It was shown in this study that iron in the form of ferric citrate (Fe-citrate) suppressed the PGE2 production by human synovial fibroblasts in vitro. In contrast, Okazaki et al reported that iron in the form of ferric nitrilotriacetate (Fe-NTA) increased the PGE2 production by rabbit synovial fibroblasts.11 This discrepancy might be derived from (1) the different forms of iron salts used; Fe-citrate is physiological and Fe-NTA is carcinogenic, and (2) the cells used are from different species (human and rabbit synovial fibroblasts). Iron is present in the rheumatoid synovial tissue mainly in the form of ferritin, iron storage protein or Perl positive stainable iron as haemosiderin. Each of these forms might be able to release iron to form hydroxyl radicals.2 12 Moreover, iron exists in the form of citrate as non-transferrin bound iron, one of the low molecular weight chelators in RA synovia, being a donor for iron in the Haber-Weiss reaction.2 Interestingly, it was recently demonstrated that K562 cells, an erythroid leukaemia cell line, have two iron transport systems: (1) the classic transferrin (Tf) mediated iron uptake via the Tf receptors, and (2) a non-Tf (commonly citrate) pathway via cell surface integrin.13 Human synovial fibroblasts may also utilise the non-Tf pathway to take up iron for their proliferation, as described in our previous report.7
PGE2, the major arachidonic metabolite, is a potent mediator of pain and oedema at sites of inflammation.8 In addition, PGE2 has many immunoregulatory functions including the inhibitions of Ia expression, the IL1 and TNF production by macrophages and antigen induced T cell proliferation, and the promotion of the differentiation of suppressor T cells and immunoglobulin secreting cells.14 PGE2 plays a part as an internal regulator of the growth of fibroblasts9 and of IL1 production in macrophages.10 Our results demonstrate that iron downregulates the PGE2 production by human synovial fibroblasts in culture, although the possibility that iron stimulates PGE2 metabolism remains. This indicates that the stimulation of synovial fibroblast DNA synthesis by iron7might be caused by the suppression of PGE2production.9 10 The concentration of 0.1 mM Fe-citrate was most effective in the suppression of PGE2 production (fig 2B). This phenomenon was also observed in the stimulation of synovial fibroblast DNA synthesis7 and the modulation of cell surface molecule expression,3 which may also support the above mentioned mechanism.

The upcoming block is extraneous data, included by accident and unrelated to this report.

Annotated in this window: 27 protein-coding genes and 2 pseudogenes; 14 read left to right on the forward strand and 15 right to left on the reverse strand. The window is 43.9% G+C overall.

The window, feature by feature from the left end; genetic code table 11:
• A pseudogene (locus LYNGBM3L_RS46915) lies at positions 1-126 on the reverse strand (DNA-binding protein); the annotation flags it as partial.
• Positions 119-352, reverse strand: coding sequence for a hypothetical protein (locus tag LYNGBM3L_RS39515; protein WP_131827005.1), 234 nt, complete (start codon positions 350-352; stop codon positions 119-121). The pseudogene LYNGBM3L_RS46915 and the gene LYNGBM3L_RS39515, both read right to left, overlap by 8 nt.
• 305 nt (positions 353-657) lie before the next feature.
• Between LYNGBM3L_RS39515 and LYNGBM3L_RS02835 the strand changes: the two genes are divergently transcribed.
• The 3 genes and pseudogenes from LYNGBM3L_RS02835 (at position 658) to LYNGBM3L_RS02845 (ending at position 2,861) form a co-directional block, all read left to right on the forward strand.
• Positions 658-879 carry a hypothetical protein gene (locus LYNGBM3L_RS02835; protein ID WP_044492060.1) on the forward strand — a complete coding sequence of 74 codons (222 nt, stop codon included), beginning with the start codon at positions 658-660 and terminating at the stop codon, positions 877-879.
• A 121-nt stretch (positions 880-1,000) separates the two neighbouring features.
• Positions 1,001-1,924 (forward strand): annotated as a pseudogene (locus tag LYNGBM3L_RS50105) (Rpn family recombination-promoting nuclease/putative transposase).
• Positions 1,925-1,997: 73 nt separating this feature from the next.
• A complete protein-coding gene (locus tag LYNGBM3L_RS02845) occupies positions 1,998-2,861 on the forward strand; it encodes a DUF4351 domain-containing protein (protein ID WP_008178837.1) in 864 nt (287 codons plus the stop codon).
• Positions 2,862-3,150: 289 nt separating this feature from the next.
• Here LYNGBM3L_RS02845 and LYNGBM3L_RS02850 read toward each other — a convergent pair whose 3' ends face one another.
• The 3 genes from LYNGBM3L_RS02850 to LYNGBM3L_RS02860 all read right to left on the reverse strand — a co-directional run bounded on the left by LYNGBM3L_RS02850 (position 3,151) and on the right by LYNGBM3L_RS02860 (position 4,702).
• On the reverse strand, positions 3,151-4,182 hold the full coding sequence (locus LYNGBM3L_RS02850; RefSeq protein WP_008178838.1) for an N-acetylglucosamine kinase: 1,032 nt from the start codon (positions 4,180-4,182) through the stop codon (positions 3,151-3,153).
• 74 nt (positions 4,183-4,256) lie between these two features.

Prostanoid production including PGE2 is mediated through cyclooxygenase (COX), a classic heme peroxidase in the prostaglandin cascade.15 There are two isoforms of COX. COX I is constitutively expressed in most tissues, and COX II is inducible by various proinflammatory agents including IL1β.15 Iron may suppress the PGE2production by directly influencing the activity, protein synthesis or mRNA expression of COX. Salvemini et al demonstrated that nitric oxide (NO) increase PGE2 production via the activation of COX activity in a mouse macrophage cell line.16 Weiss et al reported that iron suppresses the NO production of a murine macrophage cell line by decreasing NO synthase activity.17 Thus, iron may downregulate PGE2 production indirectly by decreasing the NO production via suppressed NO synthase activity.
The synovitis caused by the actions of PGE2 8may be diminished by the down regulation by iron of PGE2production. Agro et al recently demonstrated that PGE2 increases IL6 and IL8 but not granulocyte macrophage colony stimulating factor (GM-CSF) production in human synovial fibroblasts.18 Thus, the production of IL6, one of the most potent inflammatory mediators8 could be decreased by iron through the suppressed production of PGE2, which is an enhancer of IL6 production.18 However, IL6 has the ability to increase the production of tissue inhibitor of matrix metalloproteinase, which is involved in the restoration of tissue at the site of inflammation.19 From this aspect, iron may delay the tissue reconstruction after inflammation by decreasing the IL6 production. Thus, iron does not necessarily work in the anti-inflammatory direction only by suppressing PGE2production. In fact, tetradecanoyl phorbol acetate induced inflammation still occurs in the COX-II gene knock out mice without PGE2.20 In addition, PGE2 inhibits the rheumatoid factor production by B cells from RA patients.14 Rheumatoid factor production could be increased by the suppression of PGE2 production. Taken together, these findings indicate that down regulation of PGE2 production by iron could increase the chronic inflammation in RA joints.